The biopsy of suspected osteosarcoma should be performed by a qualified orthopedic oncologist. The American Cancer Society states: "Probably in no other cancer is it as important to perform this procedure properly. An improperly performed biopsy may make it difficult to save the affected limb from amputation."
Patients with osteosarcoma are best managed by a medical oncologist and an orthopedic oncologist experienced in managing sarcomas. Current standard treatment is to use neoadjuvant chemotherapy (chemotherapy given before surgery) followed by surgical resection. The percentage of tumor cell necrosis (cell death) seen in the tumor after surgery gives an idea of the prognosis and also lets the oncologist know if the chemotherapy regime should be altered after surgery.
Standard therapy is a combination of limb-salvage orthopedic surgery and a combination of high dose methotrexate with leucovorin rescue, intra-arterial cisplatin caffeine, adriamycin, ifosfamide with mesna, BCD, etoposide, muramyl tri-peptite (MTP).
Ifosfamide can be used as an adjuvant treatment if the necrosis rate is low.
3-year event free survival ranges from 50% to 75%. and 5-year survival ranges from 60% to 85+% in some studies. Overall, 60-65% treated 5-years ago (2000) will be alive today. Osteosarcoma has one of the lowest survival rates for pediatric cancer despite chemotherapy's success in osteosarcoma of 6 chemotherapies, interferon-alpha, interleukin-2, and being the prototype of solid tumors in cancer.
Fluids are given for hydration.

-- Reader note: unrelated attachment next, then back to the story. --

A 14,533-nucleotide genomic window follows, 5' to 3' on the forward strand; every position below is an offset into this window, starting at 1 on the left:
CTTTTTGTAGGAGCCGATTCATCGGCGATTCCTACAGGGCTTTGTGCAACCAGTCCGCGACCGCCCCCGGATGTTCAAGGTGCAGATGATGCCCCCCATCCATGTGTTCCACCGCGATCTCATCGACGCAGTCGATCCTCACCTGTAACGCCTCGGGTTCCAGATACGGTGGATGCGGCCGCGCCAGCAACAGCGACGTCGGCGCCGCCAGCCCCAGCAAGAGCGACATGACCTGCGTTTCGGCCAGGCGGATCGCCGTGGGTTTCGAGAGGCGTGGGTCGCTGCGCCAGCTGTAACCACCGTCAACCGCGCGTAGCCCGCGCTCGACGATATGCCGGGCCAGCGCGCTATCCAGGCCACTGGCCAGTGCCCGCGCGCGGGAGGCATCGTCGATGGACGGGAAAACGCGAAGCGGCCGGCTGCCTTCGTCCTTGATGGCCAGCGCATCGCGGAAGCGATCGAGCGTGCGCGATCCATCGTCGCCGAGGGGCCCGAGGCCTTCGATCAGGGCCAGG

Blood helps with anemia.
Best treatment protocols
Top 5 treatment protocols are ranked here by osteosarcoma support
Osteosarcoma is the most common bone tumor in dogs and typically afflicts middle-age large and giant breed dogs such as Irish Wolfhounds, Greyhounds, German Shepherds, Rottweilers, and Great Danes. It has a ten times greater incidence in dogs than humans. A hereditary base has been shown in St. Bernard dogs. Spayed/neutered dogs have twice the risk of intact ones to develop osteosarcoma. Infestation with the parasite Spirocerca lupi can cause osteosarcoma of the esophagus.
The most commonly affected bones are the proximal humerus, the distal radius, the distal femur, and the tibia, following the basic premise "far from the elbow, close to the knee". Other sites include the ribs, the mandible, the spine, and the pelvis. Rarely, osteosarcoma may arise from soft-tissues (extraskeletal osteosarcoma). Metastasis of tumors involving the limb bones is very common, usually to the lungs. The tumor causes a great deal of pain, and can even lead to fracture of the affected bone.
Treatment and prognosis
Amputation of the leg is the initial treatment, although this alone will not prevent metastasis. Chemotherapy combined with amputation improves the survival time, but most dogs still die within a year. There are surgical techniques designed to save the leg (limb-sparing procedures), but they do not improve the prognosis. One key difference between osteosarcoma in dogs and humans is that the cancer is far more likely to spread to the lungs in dogs.
Some current studies indicate that osteoclast inhibitors such as alendronate and pamidronate may have beneficial effects on the quality of life by reducing osteolysis, thus reducing the degree of pain as well as the risk of pathological fractures.
Osteosarcoma in cats
Osteosarcoma is also the most common bone tumor in the cat, although not as frequently encountered, and most typically affects the rear legs. The cancer is less aggressive in cats than in dogs, and therefore amputation alone can lead to a significant survival time.
|This article is licensed under the GNU Free Documentation License. It uses material from the Wikipedia article "Osteosarcoma". A list of authors is available in Wikipedia.|